by Joseph Nangle, OFM
Pax Christi USA Ambassador of Peace
Today, October 24th is designated as World Mission Day – 2021. Traditionally, the next to last Sunday in October is set aside for this essential dimension of evangelization.
When we speak of world mission, our minds naturally turn to those special Christian/Catholics – laity, religious, clergy and bishops – who leave home and country to preach the Gospel in areas where it is still unknown or poorly understood. This view of mission and missionaries has gradually expanded in the post-Vatican II era. Formerly the missionary vocation meant: 1. Establishing the Church; 2. Proclamation of the Gospel; 3. Done in “pagan lands”; and 4. Human Development – in that order of importance. Today the order is almost the exact reverse: 1. Transformation of the World; 2. Witness; 3. Dialogue; 4. Spirituality; and 5. Proclamation of the Gospel.
Several conclusions follow from this development. First, the conviction that God/Jesus has been actively present in what used to be called “missionary lands”. Secondly, that the task of today’s missionaries is primarily one of witness. And thirdly, the entire world is “mission territory”.
This new learning has created entirely new dimensions for understanding the missionary vocation. Each of us who embraces the Gospel of Jesus is called to witness, and when appropriate, preach it wherever we find ourselves in this world. The importance of this sea-change in understanding “missionary work” for example, views the United States as such a “missionary territory”.
Another exceptional learning – one particularly relevant for Pax Christi: the Church does not have a mission – the mission has a Church! The church (People of God) has as its primary function fostering the values of God’s reign in our time and place in history. We can state then: the mission has a Pax Christi.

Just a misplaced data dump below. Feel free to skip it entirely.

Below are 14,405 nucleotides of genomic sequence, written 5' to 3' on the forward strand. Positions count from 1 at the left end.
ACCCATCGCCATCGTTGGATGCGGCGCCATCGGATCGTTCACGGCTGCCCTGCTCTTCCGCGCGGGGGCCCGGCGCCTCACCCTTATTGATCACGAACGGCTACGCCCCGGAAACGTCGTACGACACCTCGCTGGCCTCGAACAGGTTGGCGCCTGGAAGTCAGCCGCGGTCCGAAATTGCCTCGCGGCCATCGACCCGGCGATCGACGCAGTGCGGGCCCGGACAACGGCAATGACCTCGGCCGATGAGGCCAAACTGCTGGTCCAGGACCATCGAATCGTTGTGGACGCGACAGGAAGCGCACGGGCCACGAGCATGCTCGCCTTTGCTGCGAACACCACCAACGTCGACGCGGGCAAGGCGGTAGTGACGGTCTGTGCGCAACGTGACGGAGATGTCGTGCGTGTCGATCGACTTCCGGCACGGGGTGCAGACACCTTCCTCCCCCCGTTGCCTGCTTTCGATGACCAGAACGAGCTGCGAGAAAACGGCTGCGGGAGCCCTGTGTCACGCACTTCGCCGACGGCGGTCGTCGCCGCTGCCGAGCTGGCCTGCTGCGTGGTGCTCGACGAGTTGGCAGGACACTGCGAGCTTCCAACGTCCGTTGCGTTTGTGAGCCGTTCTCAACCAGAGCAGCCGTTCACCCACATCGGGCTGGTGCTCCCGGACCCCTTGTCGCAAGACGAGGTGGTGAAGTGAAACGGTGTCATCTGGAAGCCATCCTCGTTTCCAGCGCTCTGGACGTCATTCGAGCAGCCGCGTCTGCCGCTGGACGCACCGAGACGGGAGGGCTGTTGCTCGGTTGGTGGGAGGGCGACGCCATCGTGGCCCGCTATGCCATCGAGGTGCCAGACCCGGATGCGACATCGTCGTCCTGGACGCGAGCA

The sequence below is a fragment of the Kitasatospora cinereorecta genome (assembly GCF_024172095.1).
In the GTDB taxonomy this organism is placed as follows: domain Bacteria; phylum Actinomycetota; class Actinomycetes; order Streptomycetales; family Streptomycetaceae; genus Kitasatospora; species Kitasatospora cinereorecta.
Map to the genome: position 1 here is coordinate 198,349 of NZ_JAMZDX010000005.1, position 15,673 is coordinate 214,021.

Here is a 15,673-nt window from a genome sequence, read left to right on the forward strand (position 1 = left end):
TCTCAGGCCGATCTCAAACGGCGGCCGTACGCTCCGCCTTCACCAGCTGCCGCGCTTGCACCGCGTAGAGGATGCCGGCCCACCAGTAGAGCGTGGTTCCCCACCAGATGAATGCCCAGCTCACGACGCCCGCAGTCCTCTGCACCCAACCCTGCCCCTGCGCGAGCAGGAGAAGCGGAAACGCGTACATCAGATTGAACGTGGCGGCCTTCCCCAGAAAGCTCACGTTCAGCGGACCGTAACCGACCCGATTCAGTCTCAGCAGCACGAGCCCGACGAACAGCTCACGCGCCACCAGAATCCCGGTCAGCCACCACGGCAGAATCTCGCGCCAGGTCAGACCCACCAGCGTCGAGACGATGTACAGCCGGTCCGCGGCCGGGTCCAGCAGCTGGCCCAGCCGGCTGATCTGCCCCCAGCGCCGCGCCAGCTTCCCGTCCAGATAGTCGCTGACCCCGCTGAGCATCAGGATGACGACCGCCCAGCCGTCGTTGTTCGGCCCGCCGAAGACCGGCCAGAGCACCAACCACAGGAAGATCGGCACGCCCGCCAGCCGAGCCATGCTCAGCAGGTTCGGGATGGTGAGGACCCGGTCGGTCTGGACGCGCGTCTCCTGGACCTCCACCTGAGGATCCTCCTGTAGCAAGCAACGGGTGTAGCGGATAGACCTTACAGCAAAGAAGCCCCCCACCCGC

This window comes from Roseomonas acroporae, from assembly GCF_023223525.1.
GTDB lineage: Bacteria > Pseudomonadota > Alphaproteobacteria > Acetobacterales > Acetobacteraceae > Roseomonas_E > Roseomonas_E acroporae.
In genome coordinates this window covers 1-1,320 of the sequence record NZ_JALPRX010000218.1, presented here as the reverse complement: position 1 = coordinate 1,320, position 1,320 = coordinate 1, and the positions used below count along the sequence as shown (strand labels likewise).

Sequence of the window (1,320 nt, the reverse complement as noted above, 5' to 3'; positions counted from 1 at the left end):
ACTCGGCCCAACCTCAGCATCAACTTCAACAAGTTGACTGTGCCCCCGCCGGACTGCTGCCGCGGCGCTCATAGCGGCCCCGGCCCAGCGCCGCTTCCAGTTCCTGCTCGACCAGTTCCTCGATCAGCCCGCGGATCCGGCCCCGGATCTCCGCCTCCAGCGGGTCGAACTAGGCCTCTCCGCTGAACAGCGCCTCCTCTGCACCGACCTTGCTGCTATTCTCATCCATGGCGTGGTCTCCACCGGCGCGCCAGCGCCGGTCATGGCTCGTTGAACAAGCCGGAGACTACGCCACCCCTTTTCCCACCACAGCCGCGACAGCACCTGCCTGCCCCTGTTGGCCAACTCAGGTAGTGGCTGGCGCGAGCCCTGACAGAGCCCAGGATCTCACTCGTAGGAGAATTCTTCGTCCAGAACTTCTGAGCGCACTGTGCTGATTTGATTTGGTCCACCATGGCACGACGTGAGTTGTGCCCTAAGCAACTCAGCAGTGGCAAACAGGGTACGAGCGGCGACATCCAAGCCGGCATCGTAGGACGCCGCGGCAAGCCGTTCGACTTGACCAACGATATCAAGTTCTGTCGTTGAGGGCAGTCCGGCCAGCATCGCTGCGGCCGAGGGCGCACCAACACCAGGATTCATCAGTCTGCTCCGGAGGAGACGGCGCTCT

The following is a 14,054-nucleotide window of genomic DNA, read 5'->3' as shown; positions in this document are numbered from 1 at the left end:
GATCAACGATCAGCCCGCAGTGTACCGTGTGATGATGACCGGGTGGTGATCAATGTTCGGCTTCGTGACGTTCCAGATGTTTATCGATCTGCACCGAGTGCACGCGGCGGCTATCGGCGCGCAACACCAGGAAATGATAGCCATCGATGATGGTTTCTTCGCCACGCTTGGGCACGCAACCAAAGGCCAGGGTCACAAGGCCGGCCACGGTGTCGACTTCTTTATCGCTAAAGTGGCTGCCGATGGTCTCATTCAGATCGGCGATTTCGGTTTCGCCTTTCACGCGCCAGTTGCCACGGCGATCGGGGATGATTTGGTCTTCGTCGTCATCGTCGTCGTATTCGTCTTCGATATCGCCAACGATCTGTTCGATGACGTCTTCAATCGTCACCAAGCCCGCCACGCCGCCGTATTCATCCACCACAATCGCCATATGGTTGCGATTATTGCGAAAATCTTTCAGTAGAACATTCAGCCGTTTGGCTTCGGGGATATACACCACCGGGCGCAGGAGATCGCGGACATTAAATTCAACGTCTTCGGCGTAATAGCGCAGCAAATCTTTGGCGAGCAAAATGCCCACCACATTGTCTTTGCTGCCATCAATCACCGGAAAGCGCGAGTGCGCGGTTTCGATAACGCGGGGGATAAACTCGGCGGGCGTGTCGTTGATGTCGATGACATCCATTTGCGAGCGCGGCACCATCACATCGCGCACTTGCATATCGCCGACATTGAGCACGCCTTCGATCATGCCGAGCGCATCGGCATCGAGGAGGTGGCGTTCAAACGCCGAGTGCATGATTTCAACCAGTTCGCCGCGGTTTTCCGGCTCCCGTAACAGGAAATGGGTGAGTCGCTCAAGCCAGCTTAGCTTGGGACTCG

As is his wonderful custom, Pope Francis has written a typically thoughtful letter marking this year’s World Mission Sunday.
First, he has chosen the theme for this anniversary. “We cannot but speak about what we have seen and heard” (Acts 4:20), This opens rich vistas of challenges for each of us and for Pax Christi. In myriad ways we are called to acknowledge experiences of God in our lives. Each of us has our own story of continued insights and applications of the Gospel. Likewise our movement. This signifies the crucial importance of taking our own stories seriously and reverently. The worst thing that can happen, I believe, is for anyone or any movement to keep bottled “what we personally have seen and heard”. Our stories, however dramatic or ordinary, are sacred. They are how God has led each and all of us.
In this connection, the father of liberation theology, Gustavo Gutierrez, more than once said to us: “Your stories/experiences are the raw material for my theologizing.”
In his letter Pope Francis goes on to unpack various aspects of those vistas.
- A passionate desire to enter into friendly dialogue with everyone, just as they are.
- We have seen and heard and experienced that things can be different – “a future that awakens a faith capable of inspiring new initiatives and shaping communities of men and women who, by learning to accept their own frailty and that of others, promote fraternity and social friendships..
- The first Christians began the life of faith amid hostility and hardship … those experiences impelled them to turn problems, conflicts and difficulties into opportunities for mission. “The same holds true for us … The pandemic has brought to the fore and amplified the pain, the solitude, the poverty and the injustices experienced by so many people; there is an urgent need for the mission of compassion … for missionaries of Hope who can provide a prophetic reminder that no one is saved by themselves.”
The Pope concludes his letter for this occasion with a prayer: “May Mary, the first missionary disciple, increase in all the baptized the desire to be salt and light in our land.”
Joe Nangle OFM is a Pax Christi USA Ambassador of Peace. As a member of the Assisi Community in Washington, D.C., he is dedicated to simple living and social change. Joe also serves as the Pastoral Associate for the Latino community at Our Lady Queen of Peace, Arlington, Virginia.